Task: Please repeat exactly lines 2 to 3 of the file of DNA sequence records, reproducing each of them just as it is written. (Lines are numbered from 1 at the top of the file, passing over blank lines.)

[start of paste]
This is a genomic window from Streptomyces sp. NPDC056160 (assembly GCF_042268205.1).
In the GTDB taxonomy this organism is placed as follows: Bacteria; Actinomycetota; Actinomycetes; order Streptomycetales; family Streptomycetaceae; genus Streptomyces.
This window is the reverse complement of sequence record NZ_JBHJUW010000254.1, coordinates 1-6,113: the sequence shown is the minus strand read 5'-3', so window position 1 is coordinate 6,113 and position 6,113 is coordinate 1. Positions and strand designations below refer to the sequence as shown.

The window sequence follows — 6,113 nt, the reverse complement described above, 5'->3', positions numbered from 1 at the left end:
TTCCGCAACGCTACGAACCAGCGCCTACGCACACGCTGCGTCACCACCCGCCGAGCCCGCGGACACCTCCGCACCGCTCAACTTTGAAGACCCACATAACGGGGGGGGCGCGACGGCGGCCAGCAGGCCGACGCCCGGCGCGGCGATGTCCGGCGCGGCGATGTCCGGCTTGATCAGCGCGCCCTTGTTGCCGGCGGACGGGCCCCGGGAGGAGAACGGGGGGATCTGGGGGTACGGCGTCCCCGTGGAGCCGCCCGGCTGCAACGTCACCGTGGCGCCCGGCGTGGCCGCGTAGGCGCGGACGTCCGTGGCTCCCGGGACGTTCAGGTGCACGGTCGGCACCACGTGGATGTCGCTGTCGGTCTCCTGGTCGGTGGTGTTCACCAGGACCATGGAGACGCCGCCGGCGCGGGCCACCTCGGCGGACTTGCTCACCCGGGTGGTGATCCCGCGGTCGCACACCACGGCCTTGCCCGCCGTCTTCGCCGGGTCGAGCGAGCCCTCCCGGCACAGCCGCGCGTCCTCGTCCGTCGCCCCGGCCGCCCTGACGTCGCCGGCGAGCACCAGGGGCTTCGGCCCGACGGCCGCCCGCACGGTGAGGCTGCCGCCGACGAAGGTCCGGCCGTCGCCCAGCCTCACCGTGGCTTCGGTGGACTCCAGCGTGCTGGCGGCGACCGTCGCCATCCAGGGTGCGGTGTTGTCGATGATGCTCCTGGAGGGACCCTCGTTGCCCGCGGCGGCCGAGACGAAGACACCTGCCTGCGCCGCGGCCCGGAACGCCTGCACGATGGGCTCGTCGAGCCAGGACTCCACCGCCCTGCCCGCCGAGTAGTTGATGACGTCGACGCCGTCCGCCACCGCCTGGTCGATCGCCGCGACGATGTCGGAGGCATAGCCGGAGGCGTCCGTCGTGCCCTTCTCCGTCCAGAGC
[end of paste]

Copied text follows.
In the GTDB taxonomy this organism is placed as follows: Bacteria; Actinomycetota; Actinomycetes; order Streptomycetales; family Streptomycetaceae; genus Streptomyces.
This window is the reverse complement of sequence record NZ_JBHJUW010000254.1, coordinates 1-6,113: the sequence shown is the minus strand read 5'-3', so window position 1 is coordinate 6,113 and position 6,113 is coordinate 1. Positions and strand designations below refer to the sequence as shown.